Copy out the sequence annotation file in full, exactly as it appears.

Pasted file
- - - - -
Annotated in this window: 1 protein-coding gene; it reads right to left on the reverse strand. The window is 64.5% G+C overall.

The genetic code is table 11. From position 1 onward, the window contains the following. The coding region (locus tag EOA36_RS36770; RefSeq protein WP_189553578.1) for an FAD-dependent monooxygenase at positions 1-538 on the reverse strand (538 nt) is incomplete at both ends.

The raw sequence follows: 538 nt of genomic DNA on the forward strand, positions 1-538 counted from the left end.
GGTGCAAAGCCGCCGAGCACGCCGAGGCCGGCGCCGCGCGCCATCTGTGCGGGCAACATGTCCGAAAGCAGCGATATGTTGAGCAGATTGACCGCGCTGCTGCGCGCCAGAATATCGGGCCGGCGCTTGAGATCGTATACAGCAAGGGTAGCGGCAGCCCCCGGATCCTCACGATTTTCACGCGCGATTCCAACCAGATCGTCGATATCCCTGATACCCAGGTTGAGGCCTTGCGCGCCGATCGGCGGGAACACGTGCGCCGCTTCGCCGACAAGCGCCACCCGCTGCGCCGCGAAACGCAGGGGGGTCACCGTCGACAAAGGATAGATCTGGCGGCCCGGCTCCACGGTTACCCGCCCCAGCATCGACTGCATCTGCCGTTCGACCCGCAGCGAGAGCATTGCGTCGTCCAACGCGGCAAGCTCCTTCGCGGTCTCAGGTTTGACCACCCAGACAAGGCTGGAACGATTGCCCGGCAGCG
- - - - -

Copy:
Annotated in this window: 1 protein-coding gene; it reads right to left on the reverse strand. The window is 64.5% G+C overall.

The genetic code is table 11. From position 1 onward, the window contains the following. The coding region (locus tag EOA36_RS36770; RefSeq protein WP_189553578.1) for an FAD-dependent monooxygenase at positions 1-538 on the reverse strand (538 nt) is incomplete at both ends.

The raw sequence follows: 538 nt of genomic DNA on the forward strand, positions 1-538 counted from the left end.
GGTGCAAAGCCGCCGAGCACGCCGAGGCCGGCGCCGCGCGCCATCTGTGCGGGCAACATGTCCGAAAGCAGCGATATGTTGAGCAGATTGACCGCGCTGCTGCGCGCCAGAATATCGGGCCGGCGCTTGAGATCGTATACAGCAAGGGTAGCGGCAGCCCCCGGATCCTCACGATTTTCACGCGCGATTCCAACCAGATCGTCGATATCCCTGATACCCAGGTTGAGGCCTTGCGCGCCGATCGGCGGGAACACGTGCGCCGCTTCGCCGACAAGCGCCACCCGCTGCGCCGCGAAACGCAGGGGGGTCACCGTCGACAAAGGATAGATCTGGCGGCCCGGCTCCACGGTTACCCGCCCCAGCATCGACTGCATCTGCCGTTCGACCCGCAGCGAGAGCATTGCGTCGTCCAACGCGGCAAGCTCCTTCGCGGTCTCAGGTTTGACCACCCAGACAAGGCTGGAACGATTGCCCGGCAGCG